Naoya Inoue: A Gift to Thrill Millions
Naoya Inoue walks away from a defeated Jason Moloney on Saturday night in Las Vegas. "It's a lot to manage." Unified bantamweight champion Naoya Inoue got plenty of praise when his seven-round teardown from challenger Jason Moloney at the MGM Grand Garden Arena in Las Vegas on Saturday night. This praise was strangely acceptable for […]

Naoya Inoue walks around the corner after knocking down Australian challenger Jason Moloney in their bantamweight title fight at the MGM Hotel and Casino in Las Vegas
Naoya Inoue walks away from a defeated Jason Moloney on Saturday night in Las Vegas.

"It's a lot to manage."

Unified bantamweight champion Naoya Inoue got plenty of praise when his seven-round teardown from challenger Jason Moloney at the MGM Grand Garden Arena in Las Vegas on Saturday night. This praise was strangely acceptable for its truth; it was a campaign rooted in observation rather than projection and it ran more smoothly. But it was this quick observation by Tim Bradley that best captured what was obvious to all - that Inoue, indeed, has a lot to deal with.

Bradley was an honest fighter, and that honesty figures even in his role as a business man. That is, when Bradley thinks like a fighter, responding immediately and unfiltered to what's going on in front of him, you can trust him. Bradley watched Inoue strip Moloney's fight, perhaps wondering how he could have overcome "The Monster" and realized that while he had answers, all of them were flawed.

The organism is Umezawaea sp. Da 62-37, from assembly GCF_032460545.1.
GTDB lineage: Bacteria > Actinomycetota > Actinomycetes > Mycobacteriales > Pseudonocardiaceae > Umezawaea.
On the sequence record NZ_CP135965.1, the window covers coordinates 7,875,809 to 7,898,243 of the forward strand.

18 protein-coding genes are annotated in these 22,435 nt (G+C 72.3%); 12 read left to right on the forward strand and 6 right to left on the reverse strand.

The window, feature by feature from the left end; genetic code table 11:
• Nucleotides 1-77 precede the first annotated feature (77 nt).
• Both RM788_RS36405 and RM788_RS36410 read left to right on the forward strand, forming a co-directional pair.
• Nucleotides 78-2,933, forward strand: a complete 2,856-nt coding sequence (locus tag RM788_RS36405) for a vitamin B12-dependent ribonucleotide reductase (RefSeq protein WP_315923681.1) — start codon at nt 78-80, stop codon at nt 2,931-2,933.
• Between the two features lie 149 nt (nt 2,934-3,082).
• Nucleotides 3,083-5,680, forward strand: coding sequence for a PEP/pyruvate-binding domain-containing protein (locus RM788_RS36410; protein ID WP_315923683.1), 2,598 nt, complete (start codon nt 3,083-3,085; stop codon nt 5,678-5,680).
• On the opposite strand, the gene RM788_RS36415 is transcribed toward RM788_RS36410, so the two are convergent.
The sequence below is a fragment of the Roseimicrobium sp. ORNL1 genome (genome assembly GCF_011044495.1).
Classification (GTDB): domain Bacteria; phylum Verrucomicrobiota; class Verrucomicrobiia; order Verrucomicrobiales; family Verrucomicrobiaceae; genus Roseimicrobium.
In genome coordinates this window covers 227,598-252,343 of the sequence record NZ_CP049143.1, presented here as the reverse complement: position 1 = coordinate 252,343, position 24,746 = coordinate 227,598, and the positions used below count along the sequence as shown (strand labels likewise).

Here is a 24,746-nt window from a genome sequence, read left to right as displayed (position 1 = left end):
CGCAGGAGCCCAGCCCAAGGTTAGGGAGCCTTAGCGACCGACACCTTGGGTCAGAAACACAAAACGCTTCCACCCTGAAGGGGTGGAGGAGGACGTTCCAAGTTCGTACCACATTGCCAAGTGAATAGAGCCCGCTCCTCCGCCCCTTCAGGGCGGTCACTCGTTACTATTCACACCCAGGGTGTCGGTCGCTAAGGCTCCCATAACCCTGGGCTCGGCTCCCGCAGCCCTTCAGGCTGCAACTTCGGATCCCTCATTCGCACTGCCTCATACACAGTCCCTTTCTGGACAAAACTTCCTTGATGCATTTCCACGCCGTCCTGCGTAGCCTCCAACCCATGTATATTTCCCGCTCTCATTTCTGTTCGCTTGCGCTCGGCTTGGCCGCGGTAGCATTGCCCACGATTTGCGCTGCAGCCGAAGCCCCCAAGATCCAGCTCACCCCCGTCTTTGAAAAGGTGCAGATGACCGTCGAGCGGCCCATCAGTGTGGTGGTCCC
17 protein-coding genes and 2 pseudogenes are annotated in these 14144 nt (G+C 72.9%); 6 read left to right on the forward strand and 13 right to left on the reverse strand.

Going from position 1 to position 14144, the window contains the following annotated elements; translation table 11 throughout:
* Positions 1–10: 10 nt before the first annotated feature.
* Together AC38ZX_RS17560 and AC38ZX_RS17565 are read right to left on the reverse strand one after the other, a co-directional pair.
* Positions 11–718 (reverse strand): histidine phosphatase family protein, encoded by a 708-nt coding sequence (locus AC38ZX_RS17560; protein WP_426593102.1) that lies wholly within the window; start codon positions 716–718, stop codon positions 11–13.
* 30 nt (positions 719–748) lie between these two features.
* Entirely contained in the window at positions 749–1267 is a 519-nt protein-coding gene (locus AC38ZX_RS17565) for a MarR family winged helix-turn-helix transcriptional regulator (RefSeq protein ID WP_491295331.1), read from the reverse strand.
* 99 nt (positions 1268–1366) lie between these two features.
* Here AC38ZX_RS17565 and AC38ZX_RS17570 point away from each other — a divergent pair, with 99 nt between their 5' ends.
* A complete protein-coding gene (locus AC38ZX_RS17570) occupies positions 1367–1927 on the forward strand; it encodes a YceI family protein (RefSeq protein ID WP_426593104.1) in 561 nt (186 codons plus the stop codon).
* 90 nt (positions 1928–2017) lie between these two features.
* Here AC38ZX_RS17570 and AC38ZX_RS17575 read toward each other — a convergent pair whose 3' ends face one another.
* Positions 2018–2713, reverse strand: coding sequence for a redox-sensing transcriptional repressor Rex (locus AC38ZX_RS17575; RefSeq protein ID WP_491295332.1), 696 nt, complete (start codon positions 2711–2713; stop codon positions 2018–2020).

In this regard, Bradley is not alone. Twenty men, including five champions, shared the ring with Inoue; and only one, Nonito Donaire, had his pound of flesh. It shouldn't be. An ambition like that of Inoue should carry a penalty, a champion of three divisions should suffer for his equipment. The quality of his opponents and the diversity of their styles should ensure this. A puncher should ultimately be confused by a boxer, a boxer harassed by a pressure fighter, and a pressure fighter tempered by a puncher. Inoue, however, feels immune to the style because he's all three: a ruinous power boxer who can bring down opponents as well. And while a puncher could defeat Inoue, anyone who can take Donaire's Sunday punch has a proven track record. It's no wonder that Inoue remembers Donaire's fight so fondly: he, in his own words, "answered everything".

"Speed ​​is the last excitement that remains," writes Don DeLillo in End zone, "The one thing we haven't used, still bare in its potential, the mysterious black gift that delights millions of people." Non-flashy speed, throbbing speed - speed of hand and foot, shoulder and hip, exploited to make men silent. Inoue has it. It's part of the supernatural athleticism that underlies his mastery, infuses his movements with a dynamism and danger that is reminiscent of Roy Jones. Inoue is more orthodox than Jones - he keeps his hands higher, works behind his jab - but like Jones, his allure reflects a fighter in total control of his generational talent. Like Jones, he leaves before you arrive, returns before you can leave, and then lets you pick up the pieces.